And the fact is, my kids are privileged. Very much so. I mean, sure, their artisty parents sometimes struggle to pay the mortgage and we don’t have house cleaners or personal assistants or consistently working cars or whatever else rich people have in their houses and family situations. But they are white in a country that gives all kinds of free passes to white people, and they are the kids of an intact family unit in a country where that kind of thing matters more than it should, and they are the children of college educated parents who themselves are the children of college educated parents. And that makes a HUGE difference.
I talk about privilege not so that they have to apologize for their own experience – no one does. But rather, because I want to enlarge their understanding of the world around them so that they may better participate and know and love the whole human family. Privilege separates us. It insulates us from the pain of knowledge. It hides important facts, and alters our ability to analyze and understand even the most basic situations around us. It numbs us to the transformative power of empathy. And it prevents us from entering into true relationship with the larger human family.
(And, of course the Catholic in me sees another thing. We are many parts, but we are all one body. I am connected to you, and you, and you, and you, and you – bright beads on an endless string. You are my brother, my sister, my mother, my father, my child, and I am yours.)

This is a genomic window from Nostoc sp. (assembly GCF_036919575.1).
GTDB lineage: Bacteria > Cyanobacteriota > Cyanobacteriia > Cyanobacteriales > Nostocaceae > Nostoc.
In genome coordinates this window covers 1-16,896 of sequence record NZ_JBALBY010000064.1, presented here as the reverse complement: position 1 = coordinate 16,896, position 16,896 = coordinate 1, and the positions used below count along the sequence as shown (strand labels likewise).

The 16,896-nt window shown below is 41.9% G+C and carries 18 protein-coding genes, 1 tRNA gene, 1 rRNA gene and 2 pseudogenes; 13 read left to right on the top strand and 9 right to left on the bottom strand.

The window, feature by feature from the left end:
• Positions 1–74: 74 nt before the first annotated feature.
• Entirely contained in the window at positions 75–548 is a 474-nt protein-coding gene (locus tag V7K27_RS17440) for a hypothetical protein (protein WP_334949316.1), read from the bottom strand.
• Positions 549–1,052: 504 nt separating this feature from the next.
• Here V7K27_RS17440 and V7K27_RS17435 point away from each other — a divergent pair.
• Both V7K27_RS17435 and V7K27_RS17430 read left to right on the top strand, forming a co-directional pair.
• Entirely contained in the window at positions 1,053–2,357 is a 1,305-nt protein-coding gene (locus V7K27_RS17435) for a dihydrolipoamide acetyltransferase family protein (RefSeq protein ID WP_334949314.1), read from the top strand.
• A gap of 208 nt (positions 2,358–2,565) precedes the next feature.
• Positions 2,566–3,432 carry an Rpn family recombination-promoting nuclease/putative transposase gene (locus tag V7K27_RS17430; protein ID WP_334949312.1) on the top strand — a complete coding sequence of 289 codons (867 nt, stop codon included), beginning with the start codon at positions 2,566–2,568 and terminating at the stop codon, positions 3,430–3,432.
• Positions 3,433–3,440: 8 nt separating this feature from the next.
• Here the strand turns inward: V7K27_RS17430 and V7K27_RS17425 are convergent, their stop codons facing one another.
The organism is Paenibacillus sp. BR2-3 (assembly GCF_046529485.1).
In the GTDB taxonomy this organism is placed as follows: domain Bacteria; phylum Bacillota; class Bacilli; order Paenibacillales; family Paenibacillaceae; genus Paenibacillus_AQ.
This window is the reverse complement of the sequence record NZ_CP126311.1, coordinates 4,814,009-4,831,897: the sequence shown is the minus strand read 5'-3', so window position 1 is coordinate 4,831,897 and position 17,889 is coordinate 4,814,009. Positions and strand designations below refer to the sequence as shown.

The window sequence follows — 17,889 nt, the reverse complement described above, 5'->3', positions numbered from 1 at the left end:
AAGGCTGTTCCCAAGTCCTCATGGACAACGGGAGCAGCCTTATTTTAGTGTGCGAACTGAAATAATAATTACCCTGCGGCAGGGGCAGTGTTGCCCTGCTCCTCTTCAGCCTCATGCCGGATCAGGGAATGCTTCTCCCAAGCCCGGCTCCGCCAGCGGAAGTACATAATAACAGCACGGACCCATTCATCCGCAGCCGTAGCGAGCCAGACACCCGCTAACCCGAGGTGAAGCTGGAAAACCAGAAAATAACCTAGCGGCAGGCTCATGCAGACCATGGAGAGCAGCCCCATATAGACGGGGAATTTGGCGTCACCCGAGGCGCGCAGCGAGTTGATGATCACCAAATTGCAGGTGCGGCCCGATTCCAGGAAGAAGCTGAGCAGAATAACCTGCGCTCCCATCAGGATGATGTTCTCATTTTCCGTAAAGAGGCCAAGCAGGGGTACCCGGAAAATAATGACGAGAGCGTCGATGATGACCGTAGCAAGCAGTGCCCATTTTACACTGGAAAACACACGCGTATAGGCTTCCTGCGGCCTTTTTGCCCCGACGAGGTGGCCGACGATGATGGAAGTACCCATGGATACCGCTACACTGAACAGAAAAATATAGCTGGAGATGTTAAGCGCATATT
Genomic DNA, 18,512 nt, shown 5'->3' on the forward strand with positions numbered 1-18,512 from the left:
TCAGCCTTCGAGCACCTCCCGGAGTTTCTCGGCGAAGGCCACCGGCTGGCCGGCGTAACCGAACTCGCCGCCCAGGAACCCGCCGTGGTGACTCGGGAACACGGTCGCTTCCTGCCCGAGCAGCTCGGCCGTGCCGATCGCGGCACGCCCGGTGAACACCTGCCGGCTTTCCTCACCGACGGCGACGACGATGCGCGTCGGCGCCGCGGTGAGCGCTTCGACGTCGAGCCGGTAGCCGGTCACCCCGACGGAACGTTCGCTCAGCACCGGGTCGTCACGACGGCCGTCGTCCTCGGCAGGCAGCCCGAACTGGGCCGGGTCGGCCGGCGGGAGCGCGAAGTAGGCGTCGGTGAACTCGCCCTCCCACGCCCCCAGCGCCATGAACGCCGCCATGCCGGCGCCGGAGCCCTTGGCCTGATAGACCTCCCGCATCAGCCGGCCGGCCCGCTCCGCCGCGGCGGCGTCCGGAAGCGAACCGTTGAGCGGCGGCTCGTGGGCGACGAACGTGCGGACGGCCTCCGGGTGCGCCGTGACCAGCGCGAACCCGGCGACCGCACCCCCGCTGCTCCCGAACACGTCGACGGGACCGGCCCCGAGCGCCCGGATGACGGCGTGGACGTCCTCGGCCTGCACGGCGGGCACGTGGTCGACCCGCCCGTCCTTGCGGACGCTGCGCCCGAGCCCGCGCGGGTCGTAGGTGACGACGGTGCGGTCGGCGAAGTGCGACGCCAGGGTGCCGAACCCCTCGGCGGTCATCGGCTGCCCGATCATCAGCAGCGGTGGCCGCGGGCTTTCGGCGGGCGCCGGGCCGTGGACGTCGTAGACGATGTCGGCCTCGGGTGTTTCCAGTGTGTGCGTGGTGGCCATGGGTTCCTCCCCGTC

The human person – regardless of where he or she falls in the cultural sphere – is in a state of constant change. To be human is to be in flux. We go from weakness to strength to weakness to strength to decay and dissolution. Our time on this planet is brief, and yet our expectations are enormous. When we recognize the humanity in another person – when we accept that humanity in a state of empathy and relationship and connection – when we choose to see the world as they see it and experience things as they experience – we enlarge ourselves. We enlarge our hearts. We enlarge our capacity for justice and kindness and goodness. We become that which has the potential heal the broken heart of the world.
When I talk to my kids about privilege, this is the lesson that I give them: “When someone points out your privilege to you – and believe me, this is going to happen a lot – there is only one proper, appropriate response: you say, ‘Thank you. Thank you so much.’ Because that person has just opened your eyes to a thing that had been hidden from you. That person trusted you enough to believe that you were a good and compassionate person and would understand. That person just opened a door for you to allow you to be a more complete member of the human family. That person just did you the hugest favor ever. Don’t blow it.”
Racism exists. Privilege exists. Police brutality exists. Unfairness exists. Systemic bias exists. And these things cannot be fixed unless we talk about them. Name them. Create strategies to combat them. And sometimes take to the streets. Our great nation was founded, after all, by political protesters and those who engaged in civil disobedience. It is part of our DNA as Americans. And it gets things done. (This is another thing that I tell my kids.)
“The main thing,” I told them yesterday, as we looked through the photographs of the protests around the country, “is that evil persists in silent places. Evil loves fear and disconnection. Evil loves thoughtlessness and selfishness and despair. Hope isn’t just important: it’s subversive. Hope speaks truth to power. Hope listens. Hope finds common ground. Hope puts other people’s needs before our own. Hope is generous. Hope is spouse of Justice. Pray that they have lots of children.”
These are trying times to be a parent. And yet. I continue to have faith and I continue to hope and I continue to love. And I am teaching my kids to do the same.
“The ultimate tragedy is not the oppression and cruelty by the bad people but the silence over that by the good people.” — Martin Luther King, Jr.